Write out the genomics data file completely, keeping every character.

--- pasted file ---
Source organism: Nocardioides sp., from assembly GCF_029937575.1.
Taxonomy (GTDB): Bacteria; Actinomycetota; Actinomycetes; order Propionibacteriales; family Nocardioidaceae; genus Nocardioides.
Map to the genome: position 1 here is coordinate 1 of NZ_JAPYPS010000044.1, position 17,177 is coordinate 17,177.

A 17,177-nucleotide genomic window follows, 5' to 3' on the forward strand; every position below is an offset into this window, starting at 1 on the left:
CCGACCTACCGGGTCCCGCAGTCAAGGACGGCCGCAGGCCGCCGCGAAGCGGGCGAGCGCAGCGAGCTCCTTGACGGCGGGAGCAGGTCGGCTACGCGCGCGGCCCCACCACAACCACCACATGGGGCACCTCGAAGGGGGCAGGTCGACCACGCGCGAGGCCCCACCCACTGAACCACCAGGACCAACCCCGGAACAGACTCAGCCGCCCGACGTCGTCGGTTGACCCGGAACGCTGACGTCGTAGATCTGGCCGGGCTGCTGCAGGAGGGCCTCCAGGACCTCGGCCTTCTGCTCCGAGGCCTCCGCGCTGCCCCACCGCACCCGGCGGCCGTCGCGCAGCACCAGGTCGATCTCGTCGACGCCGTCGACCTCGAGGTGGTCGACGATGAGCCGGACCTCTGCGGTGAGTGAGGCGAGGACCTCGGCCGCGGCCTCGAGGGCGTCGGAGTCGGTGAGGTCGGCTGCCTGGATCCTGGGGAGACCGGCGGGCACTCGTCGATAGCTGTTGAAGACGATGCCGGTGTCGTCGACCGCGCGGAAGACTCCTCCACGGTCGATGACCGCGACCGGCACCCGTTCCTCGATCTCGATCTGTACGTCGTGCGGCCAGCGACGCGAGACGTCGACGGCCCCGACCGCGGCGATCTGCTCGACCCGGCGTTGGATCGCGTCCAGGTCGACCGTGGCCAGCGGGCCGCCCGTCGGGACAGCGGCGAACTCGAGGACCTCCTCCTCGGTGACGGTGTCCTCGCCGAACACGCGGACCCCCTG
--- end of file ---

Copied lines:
Source organism: Nocardioides sp., from assembly GCF_029937575.1.
Taxonomy (GTDB): Bacteria; Actinomycetota; Actinomycetes; order Propionibacteriales; family Nocardioidaceae; genus Nocardioides.
Map to the genome: position 1 here is coordinate 1 of NZ_JAPYPS010000044.1, position 17,177 is coordinate 17,177.

A 17,177-nucleotide genomic window follows, 5' to 3' on the forward strand; every position below is an offset into this window, starting at 1 on the left:
CCGACCTACCGGGTCCCGCAGTCAAGGACGGCCGCAGGCCGCCGCGAAGCGGGCGAGCGCAGCGAGCTCCTTGACGGCGGGAGCAGGTCGGCTACGCGCGCGGCCCCACCACAACCACCACATGGGGCACCTCGAAGGGGGCAGGTCGACCACGCGCGAGGCCCCACCCACTGAACCACCAGGACCAACCCCGGAACAGACTCAGCCGCCCGACGTCGTCGGTTGACCCGGAACGCTGACGTCGTAGATCTGGCCGGGCTGCTGCAGGAGGGCCTCCAGGACCTCGGCCTTCTGCTCCGAGGCCTCCGCGCTGCCCCACCGCACCCGGCGGCCGTCGCGCAGCACCAGGTCGATCTCGTCGACGCCGTCGACCTCGAGGTGGTCGACGATGAGCCGGACCTCTGCGGTGAGTGAGGCGAGGACCTCGGCCGCGGCCTCGAGGGCGTCGGAGTCGGTGAGGTCGGCTGCCTGGATCCTGGGGAGACCGGCGGGCACTCGTCGATAGCTGTTGAAGACGATGCCGGTGTCGTCGACCGCGCGGAAGACTCCTCCACGGTCGATGACCGCGACCGGCACCCGTTCCTCGATCTCGATCTGTACGTCGTGCGGCCAGCGACGCGAGACGTCGACGGCCCCGACCGCGGCGATCTGCTCGACCCGGCGTTGGATCGCGTCCAGGTCGACCGTGGCCAGCGGGCCGCCCGTCGGGACAGCGGCGAACTCGAGGACCTCCTCCTCGGTGACGGTGTCCTCGCCGAACACGCGGACCCCCTG